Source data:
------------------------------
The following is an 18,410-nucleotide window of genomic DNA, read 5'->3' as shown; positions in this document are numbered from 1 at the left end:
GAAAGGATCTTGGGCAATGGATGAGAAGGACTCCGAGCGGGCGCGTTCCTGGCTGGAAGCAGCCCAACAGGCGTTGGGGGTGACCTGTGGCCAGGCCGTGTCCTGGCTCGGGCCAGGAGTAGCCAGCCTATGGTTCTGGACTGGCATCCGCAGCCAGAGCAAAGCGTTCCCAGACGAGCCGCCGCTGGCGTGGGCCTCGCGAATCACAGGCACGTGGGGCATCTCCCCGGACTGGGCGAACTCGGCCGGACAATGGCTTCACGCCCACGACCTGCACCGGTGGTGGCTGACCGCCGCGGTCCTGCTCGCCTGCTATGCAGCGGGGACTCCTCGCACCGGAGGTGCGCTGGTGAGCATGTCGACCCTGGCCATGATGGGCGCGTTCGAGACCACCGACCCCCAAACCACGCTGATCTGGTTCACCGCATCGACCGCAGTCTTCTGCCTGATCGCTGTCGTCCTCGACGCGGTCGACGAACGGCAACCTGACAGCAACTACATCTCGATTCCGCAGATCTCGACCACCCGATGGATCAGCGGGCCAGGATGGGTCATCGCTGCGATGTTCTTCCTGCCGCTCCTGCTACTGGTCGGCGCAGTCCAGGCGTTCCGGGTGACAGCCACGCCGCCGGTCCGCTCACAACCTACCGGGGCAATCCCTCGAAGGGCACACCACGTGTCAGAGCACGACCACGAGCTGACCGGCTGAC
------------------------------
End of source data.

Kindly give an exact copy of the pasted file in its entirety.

The following is an 18,410-nucleotide window of genomic DNA, read 5'->3' as shown; positions in this document are numbered from 1 at the left end:
GAAAGGATCTTGGGCAATGGATGAGAAGGACTCCGAGCGGGCGCGTTCCTGGCTGGAAGCAGCCCAACAGGCGTTGGGGGTGACCTGTGGCCAGGCCGTGTCCTGGCTCGGGCCAGGAGTAGCCAGCCTATGGTTCTGGACTGGCATCCGCAGCCAGAGCAAAGCGTTCCCAGACGAGCCGCCGCTGGCGTGGGCCTCGCGAATCACAGGCACGTGGGGCATCTCCCCGGACTGGGCGAACTCGGCCGGACAATGGCTTCACGCCCACGACCTGCACCGGTGGTGGCTGACCGCCGCGGTCCTGCTCGCCTGCTATGCAGCGGGGACTCCTCGCACCGGAGGTGCGCTGGTGAGCATGTCGACCCTGGCCATGATGGGCGCGTTCGAGACCACCGACCCCCAAACCACGCTGATCTGGTTCACCGCATCGACCGCAGTCTTCTGCCTGATCGCTGTCGTCCTCGACGCGGTCGACGAACGGCAACCTGACAGCAACTACATCTCGATTCCGCAGATCTCGACCACCCGATGGATCAGCGGGCCAGGATGGGTCATCGCTGCGATGTTCTTCCTGCCGCTCCTGCTACTGGTCGGCGCAGTCCAGGCGTTCCGGGTGACAGCCACGCCGCCGGTCCGCTCACAACCTACCGGGGCAATCCCTCGAAGGGCACACCACGTGTCAGAGCACGACCACGAGCTGACCGGCTGAC